by Robert E. Hunter
In the latest tit-for-tat in the battle between the United States and Iran, this week the Treasury Department, at the behest of the State Department, imposed sanctions on the Iranian foreign minister, Mohammad Javad Zarif. This follows Donald Trump’s June 24 Executive Order 13768, which imposed sanctions on Iran’s Supreme Leader, Ali Husseini Khamenei.
Sanctioning Khamenei is of no consequence, since he obviously is not planning a trip to the United States or any other form of intercourse with it. Not so with Zarif. In the first place, it is most unusual to place the chief negotiator for an unfriendly (or even enemy) nation on the “unwelcome” list. It is a direct violation of accepted diplomatic practice, going all the way back to the Greeks a few thousand years ago, as well as of Article 31 of the 1961 Vienna Convention on Diplomatic Relations, which governs the way in which countries agree to treat foreign diplomats. Of course, the Islamic Republic of Iran has been guilty of even worse behavior toward the United States. On November 4, 1979, it imprisoned 52 American diplomats and other employees of the U.S. embassy in Tehran for 444 days. U.S. sanctions against today’s Iranian leaders are just desserts, by comparison—taps on the wrist.
So why do it? If Trump does want to open negotiations with Iran, as he repeatedly says, this act weakens even further those within the Iranian political struggle who would like to see some way out of the current crisis with the West, as opposed to hardliners who seem indifferent to the risks that they are running. The hardliners’ behavior could even lead to the destruction of Iran, whether through war or, more likely at this point, through the collapse of its economy and perhaps even the splitting up of the country. Indeed, following in the footsteps of Ayatollah Khomeini, the current religious crowd are acting as parasites on Iran, without concern for the consequences to the host body.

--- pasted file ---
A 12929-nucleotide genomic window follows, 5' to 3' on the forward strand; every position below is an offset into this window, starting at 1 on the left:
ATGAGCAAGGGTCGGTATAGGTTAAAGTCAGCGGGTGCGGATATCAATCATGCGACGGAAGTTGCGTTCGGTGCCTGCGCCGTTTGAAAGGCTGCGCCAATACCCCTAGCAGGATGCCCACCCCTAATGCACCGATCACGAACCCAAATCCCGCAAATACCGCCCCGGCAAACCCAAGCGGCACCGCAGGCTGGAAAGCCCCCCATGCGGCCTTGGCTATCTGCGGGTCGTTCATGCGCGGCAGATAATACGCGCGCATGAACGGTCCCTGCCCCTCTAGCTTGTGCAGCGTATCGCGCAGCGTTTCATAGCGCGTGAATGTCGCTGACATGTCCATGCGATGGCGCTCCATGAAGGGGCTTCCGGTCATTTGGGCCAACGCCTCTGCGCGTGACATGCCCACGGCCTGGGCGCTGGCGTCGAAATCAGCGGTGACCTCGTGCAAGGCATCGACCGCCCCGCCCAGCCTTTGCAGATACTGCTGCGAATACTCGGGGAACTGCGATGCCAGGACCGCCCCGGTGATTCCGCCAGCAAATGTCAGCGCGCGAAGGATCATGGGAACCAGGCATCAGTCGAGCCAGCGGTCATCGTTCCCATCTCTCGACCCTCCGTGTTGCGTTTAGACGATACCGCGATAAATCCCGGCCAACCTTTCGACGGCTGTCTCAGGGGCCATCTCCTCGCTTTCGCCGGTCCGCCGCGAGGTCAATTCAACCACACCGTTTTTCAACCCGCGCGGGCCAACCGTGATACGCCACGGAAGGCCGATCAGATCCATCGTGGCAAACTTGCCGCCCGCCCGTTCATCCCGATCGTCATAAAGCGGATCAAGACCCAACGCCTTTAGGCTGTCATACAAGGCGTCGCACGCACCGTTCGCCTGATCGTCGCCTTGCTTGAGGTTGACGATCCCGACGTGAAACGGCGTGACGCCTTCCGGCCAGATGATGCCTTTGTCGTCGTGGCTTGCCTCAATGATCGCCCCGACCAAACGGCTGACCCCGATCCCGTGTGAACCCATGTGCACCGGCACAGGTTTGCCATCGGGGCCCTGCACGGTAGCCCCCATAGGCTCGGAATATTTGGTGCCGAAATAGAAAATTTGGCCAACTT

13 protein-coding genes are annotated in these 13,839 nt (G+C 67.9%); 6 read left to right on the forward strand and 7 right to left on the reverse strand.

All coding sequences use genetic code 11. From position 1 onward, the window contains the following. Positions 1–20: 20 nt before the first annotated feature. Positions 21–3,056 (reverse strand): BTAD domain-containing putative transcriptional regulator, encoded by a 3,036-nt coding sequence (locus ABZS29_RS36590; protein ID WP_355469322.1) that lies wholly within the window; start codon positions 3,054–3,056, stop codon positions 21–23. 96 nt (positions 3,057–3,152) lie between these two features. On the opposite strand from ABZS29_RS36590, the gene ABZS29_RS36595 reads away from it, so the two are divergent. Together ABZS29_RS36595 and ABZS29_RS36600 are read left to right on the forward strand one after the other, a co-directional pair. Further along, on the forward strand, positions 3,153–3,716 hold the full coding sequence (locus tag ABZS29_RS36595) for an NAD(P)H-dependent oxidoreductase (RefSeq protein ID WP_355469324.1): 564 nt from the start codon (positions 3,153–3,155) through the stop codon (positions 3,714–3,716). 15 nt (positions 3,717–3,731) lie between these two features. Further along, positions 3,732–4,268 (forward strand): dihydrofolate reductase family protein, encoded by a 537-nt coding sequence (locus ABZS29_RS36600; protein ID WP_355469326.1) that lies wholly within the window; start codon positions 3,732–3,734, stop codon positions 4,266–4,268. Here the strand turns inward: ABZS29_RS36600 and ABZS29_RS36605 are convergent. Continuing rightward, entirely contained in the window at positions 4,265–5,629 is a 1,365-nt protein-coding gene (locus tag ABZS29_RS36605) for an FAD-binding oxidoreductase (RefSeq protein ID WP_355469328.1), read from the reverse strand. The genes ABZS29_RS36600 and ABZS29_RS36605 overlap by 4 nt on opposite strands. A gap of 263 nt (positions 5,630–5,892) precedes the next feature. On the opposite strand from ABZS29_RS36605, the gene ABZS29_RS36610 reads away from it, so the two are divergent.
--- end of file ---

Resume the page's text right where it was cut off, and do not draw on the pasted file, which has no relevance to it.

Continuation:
Zarif has done his share of tongue lashing of the United States, especially of Trump and his uber-hawkish national security advisor, John Bolton. Thus, some pushback is nothing special. By contrast, one view in the Trump administration is that Zarif is really of no account in the actual Iranian power structure—which is probably true—so no damage is done if he is sanctioned. But then what’s the point of doing anything to him?
Trump, Bolton, and Secretary of State Mike Pompeo, another hawk on Iran, clearly see every step they take against the Islamic Republic as part of the campaign of “maximum pressure.” While Bolton has made no secret of wanting war and Pompeo may agree, supposedly Trump doesn’t want to go that far. That is wise, given the almost certain damage that a war or even just a collapse of Iran as a single country would do throughout the Middle East, including to all of Washington’s regional partners and allies.